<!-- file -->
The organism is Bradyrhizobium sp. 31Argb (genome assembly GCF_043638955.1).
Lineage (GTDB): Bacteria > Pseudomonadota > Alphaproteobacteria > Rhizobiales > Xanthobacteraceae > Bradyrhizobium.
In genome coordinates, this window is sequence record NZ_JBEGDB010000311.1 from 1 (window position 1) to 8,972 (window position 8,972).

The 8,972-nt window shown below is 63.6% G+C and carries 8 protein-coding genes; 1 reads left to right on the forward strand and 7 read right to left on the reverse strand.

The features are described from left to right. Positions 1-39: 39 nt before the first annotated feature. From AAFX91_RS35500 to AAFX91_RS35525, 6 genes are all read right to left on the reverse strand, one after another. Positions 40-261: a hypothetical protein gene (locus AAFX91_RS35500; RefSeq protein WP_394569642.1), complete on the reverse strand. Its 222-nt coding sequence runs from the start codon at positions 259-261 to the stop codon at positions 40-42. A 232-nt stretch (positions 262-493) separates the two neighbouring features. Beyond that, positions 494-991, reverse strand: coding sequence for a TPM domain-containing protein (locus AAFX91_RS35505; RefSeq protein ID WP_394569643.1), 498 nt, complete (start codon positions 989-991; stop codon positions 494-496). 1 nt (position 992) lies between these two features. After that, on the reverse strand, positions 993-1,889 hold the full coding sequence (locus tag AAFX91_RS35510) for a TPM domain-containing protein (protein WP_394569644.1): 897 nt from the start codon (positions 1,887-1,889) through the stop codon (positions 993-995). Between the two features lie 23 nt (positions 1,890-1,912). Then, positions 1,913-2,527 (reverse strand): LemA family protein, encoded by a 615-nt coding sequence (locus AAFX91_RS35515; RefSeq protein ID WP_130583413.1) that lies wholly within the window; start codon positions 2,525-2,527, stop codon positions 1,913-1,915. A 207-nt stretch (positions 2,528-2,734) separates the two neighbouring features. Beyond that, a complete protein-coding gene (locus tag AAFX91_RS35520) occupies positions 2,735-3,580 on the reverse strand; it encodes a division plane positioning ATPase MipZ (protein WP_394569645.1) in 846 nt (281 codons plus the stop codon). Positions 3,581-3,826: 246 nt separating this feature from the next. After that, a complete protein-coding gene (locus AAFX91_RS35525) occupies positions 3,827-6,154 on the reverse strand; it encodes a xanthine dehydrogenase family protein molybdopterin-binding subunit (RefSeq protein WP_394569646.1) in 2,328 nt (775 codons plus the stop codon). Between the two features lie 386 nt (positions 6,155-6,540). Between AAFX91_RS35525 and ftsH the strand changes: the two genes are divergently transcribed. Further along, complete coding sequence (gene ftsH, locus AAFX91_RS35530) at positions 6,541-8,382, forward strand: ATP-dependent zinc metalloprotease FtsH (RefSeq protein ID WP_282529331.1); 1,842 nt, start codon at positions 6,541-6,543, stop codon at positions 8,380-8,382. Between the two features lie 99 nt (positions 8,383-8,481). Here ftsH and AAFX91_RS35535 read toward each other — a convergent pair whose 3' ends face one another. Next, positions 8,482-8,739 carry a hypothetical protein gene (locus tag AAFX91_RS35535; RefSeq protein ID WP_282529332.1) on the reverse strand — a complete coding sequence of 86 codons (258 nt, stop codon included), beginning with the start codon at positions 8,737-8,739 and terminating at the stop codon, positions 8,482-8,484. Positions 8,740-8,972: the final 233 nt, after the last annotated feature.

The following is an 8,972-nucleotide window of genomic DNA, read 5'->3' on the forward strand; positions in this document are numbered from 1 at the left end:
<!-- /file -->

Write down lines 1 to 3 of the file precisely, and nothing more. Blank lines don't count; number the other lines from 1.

The organism is Bradyrhizobium sp. 31Argb (genome assembly GCF_043638955.1).
Lineage (GTDB): Bacteria > Pseudomonadota > Alphaproteobacteria > Rhizobiales > Xanthobacteraceae > Bradyrhizobium.
In genome coordinates, this window is sequence record NZ_JBEGDB010000311.1 from 1 (window position 1) to 8,972 (window position 8,972).